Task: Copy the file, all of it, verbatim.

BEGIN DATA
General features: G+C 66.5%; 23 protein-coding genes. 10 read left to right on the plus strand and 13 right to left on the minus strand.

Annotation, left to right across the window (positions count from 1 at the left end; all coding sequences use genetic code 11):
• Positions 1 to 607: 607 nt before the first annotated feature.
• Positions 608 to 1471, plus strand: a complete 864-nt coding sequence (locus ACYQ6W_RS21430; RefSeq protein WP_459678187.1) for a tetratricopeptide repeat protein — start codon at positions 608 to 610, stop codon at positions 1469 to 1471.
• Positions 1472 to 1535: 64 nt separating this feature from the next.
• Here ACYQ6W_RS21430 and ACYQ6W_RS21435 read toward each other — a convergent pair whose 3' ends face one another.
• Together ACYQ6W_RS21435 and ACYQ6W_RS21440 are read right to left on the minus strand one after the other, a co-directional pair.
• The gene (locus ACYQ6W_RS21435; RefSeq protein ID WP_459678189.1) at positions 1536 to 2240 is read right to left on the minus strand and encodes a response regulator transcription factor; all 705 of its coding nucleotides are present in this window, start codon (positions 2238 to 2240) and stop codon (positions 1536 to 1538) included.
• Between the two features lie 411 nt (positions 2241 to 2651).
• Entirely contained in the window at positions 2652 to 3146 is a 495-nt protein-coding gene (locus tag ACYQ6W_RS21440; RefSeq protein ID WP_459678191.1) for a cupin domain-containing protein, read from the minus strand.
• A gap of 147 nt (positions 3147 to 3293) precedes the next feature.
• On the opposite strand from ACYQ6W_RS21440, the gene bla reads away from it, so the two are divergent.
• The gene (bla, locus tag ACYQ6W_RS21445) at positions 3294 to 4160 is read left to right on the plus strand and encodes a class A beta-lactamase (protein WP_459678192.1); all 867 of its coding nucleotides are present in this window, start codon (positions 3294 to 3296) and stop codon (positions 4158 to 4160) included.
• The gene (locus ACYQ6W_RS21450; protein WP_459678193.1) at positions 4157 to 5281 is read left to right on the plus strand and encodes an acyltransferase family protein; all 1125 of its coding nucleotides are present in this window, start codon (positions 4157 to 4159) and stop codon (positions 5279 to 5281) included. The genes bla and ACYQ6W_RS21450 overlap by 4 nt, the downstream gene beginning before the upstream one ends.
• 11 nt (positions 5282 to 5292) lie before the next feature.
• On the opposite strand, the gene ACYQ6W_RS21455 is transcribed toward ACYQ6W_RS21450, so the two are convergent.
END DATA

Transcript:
General features: G+C 66.5%; 23 protein-coding genes. 10 read left to right on the plus strand and 13 right to left on the minus strand.

Annotation, left to right across the window (positions count from 1 at the left end; all coding sequences use genetic code 11):
• Positions 1 to 607: 607 nt before the first annotated feature.
• Positions 608 to 1471, plus strand: a complete 864-nt coding sequence (locus ACYQ6W_RS21430; RefSeq protein WP_459678187.1) for a tetratricopeptide repeat protein — start codon at positions 608 to 610, stop codon at positions 1469 to 1471.
• Positions 1472 to 1535: 64 nt separating this feature from the next.
• Here ACYQ6W_RS21430 and ACYQ6W_RS21435 read toward each other — a convergent pair whose 3' ends face one another.
• Together ACYQ6W_RS21435 and ACYQ6W_RS21440 are read right to left on the minus strand one after the other, a co-directional pair.
• The gene (locus ACYQ6W_RS21435; RefSeq protein ID WP_459678189.1) at positions 1536 to 2240 is read right to left on the minus strand and encodes a response regulator transcription factor; all 705 of its coding nucleotides are present in this window, start codon (positions 2238 to 2240) and stop codon (positions 1536 to 1538) included.
• Between the two features lie 411 nt (positions 2241 to 2651).
• Entirely contained in the window at positions 2652 to 3146 is a 495-nt protein-coding gene (locus tag ACYQ6W_RS21440; RefSeq protein ID WP_459678191.1) for a cupin domain-containing protein, read from the minus strand.
• A gap of 147 nt (positions 3147 to 3293) precedes the next feature.
• On the opposite strand from ACYQ6W_RS21440, the gene bla reads away from it, so the two are divergent.
• The gene (bla, locus tag ACYQ6W_RS21445) at positions 3294 to 4160 is read left to right on the plus strand and encodes a class A beta-lactamase (protein WP_459678192.1); all 867 of its coding nucleotides are present in this window, start codon (positions 3294 to 3296) and stop codon (positions 4158 to 4160) included.
• The gene (locus ACYQ6W_RS21450; protein WP_459678193.1) at positions 4157 to 5281 is read left to right on the plus strand and encodes an acyltransferase family protein; all 1125 of its coding nucleotides are present in this window, start codon (positions 4157 to 4159) and stop codon (positions 5279 to 5281) included. The genes bla and ACYQ6W_RS21450 overlap by 4 nt, the downstream gene beginning before the upstream one ends.
• 11 nt (positions 5282 to 5292) lie before the next feature.
• On the opposite strand, the gene ACYQ6W_RS21455 is transcribed toward ACYQ6W_RS21450, so the two are convergent.